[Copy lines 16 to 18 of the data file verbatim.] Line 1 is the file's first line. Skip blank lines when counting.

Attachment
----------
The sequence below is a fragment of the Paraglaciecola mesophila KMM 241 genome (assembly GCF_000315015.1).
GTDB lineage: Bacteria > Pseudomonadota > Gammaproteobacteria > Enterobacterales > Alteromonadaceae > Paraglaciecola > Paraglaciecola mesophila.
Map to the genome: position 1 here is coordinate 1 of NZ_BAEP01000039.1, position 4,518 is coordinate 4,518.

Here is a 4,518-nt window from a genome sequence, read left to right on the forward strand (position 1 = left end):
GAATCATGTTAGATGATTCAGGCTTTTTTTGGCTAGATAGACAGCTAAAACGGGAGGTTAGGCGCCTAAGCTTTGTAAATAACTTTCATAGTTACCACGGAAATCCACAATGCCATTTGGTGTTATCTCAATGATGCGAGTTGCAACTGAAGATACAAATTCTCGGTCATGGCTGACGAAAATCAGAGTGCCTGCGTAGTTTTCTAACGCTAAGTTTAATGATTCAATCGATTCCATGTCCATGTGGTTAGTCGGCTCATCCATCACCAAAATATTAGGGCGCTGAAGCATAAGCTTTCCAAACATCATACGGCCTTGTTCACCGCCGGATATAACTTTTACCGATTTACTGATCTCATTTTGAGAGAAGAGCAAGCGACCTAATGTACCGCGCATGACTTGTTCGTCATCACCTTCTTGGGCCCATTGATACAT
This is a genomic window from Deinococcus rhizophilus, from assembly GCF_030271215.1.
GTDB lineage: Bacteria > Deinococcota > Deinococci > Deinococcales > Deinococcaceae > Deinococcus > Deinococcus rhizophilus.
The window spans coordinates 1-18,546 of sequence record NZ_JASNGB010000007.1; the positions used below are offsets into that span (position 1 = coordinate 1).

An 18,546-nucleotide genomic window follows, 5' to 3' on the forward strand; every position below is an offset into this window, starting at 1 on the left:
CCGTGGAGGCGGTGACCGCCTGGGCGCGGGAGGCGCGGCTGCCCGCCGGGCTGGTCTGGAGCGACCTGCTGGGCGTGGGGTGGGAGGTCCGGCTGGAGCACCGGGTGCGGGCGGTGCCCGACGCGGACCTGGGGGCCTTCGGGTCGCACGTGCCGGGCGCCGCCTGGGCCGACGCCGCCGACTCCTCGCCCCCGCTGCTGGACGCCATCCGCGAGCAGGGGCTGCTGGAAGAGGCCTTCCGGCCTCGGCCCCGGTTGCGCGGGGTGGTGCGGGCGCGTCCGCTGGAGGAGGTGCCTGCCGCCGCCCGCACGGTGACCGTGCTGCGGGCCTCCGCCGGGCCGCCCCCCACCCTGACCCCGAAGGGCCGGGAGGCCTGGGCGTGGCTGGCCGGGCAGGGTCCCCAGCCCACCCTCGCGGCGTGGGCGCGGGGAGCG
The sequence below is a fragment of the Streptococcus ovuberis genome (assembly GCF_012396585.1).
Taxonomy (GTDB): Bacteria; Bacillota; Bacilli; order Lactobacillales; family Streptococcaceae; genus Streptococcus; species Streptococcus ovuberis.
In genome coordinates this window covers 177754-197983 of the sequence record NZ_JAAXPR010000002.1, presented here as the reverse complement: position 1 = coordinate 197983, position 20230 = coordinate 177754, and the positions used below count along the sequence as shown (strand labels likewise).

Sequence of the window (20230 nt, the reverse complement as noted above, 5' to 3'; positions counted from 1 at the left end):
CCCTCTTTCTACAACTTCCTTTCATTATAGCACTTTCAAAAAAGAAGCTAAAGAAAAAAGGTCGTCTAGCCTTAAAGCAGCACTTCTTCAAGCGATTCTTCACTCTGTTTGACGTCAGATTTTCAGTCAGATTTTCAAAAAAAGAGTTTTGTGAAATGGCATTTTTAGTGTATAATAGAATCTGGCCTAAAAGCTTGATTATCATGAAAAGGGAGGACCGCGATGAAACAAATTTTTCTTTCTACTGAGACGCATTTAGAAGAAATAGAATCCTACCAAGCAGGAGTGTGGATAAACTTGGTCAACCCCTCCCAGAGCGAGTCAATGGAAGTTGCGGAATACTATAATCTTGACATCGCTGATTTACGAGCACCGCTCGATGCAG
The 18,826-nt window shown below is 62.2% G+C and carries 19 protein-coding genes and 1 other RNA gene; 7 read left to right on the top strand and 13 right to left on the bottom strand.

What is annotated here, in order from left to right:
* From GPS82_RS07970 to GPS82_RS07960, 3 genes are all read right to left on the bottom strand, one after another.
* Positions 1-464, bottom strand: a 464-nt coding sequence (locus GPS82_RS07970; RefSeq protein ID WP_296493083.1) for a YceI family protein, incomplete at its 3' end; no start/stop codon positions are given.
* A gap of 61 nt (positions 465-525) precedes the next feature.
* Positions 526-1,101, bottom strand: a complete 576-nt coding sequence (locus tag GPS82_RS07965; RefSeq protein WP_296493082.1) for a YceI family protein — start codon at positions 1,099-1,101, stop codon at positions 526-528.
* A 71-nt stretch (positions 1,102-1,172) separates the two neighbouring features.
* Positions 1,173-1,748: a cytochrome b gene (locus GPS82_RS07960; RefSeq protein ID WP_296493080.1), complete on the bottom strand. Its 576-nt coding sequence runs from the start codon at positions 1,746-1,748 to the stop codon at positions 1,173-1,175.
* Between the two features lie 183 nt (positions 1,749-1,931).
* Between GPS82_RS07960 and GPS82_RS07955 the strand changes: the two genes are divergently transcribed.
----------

The 18,826-nt window shown below is 62.2% G+C and carries 19 protein-coding genes and 1 other RNA gene; 7 read left to right on the top strand and 13 right to left on the bottom strand.

What is annotated here, in order from left to right:
* From GPS82_RS07970 to GPS82_RS07960, 3 genes are all read right to left on the bottom strand, one after another.